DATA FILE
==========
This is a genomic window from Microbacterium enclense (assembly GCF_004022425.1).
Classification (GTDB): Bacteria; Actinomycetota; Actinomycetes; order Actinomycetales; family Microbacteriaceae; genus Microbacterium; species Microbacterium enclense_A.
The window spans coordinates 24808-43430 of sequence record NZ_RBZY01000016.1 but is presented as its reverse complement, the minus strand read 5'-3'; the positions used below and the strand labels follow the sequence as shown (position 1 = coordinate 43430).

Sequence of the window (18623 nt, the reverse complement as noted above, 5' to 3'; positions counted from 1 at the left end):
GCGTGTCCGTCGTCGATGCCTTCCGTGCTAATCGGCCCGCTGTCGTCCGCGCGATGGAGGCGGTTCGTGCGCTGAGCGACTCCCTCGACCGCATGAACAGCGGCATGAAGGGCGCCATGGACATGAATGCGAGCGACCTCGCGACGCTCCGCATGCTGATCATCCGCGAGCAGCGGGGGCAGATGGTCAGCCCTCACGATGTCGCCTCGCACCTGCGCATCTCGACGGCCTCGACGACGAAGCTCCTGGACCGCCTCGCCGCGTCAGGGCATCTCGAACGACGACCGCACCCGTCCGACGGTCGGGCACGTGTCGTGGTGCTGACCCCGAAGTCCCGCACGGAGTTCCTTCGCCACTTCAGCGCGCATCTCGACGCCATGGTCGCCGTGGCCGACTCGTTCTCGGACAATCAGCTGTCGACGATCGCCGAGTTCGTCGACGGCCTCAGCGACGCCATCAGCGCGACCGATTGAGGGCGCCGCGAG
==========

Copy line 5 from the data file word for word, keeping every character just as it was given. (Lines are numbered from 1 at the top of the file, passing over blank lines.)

GCGTGTCCGTCGTCGATGCCTTCCGTGCTAATCGGCCCGCTGTCGTCCGCGCGATGGAGGCGGTTCGTGCGCTGAGCGACTCCCTCGACCGCATGAACAGCGGCATGAAGGGCGCCATGGACATGAATGCGAGCGACCTCGCGACGCTCCGCATGCTGATCATCCGCGAGCAGCGGGGGCAGATGGTCAGCCCTCACGATGTCGCCTCGCACCTGCGCATCTCGACGGCCTCGACGACGAAGCTCCTGGACCGCCTCGCCGCGTCAGGGCATCTCGAACGACGACCGCACCCGTCCGACGGTCGGGCACGTGTCGTGGTGCTGACCCCGAAGTCCCGCACGGAGTTCCTTCGCCACTTCAGCGCGCATCTCGACGCCATGGTCGCCGTGGCCGACTCGTTCTCGGACAATCAGCTGTCGACGATCGCCGAGTTCGTCGACGGCCTCAGCGACGCCATCAGCGCGACCGATTGAGGGCGCCGCGAG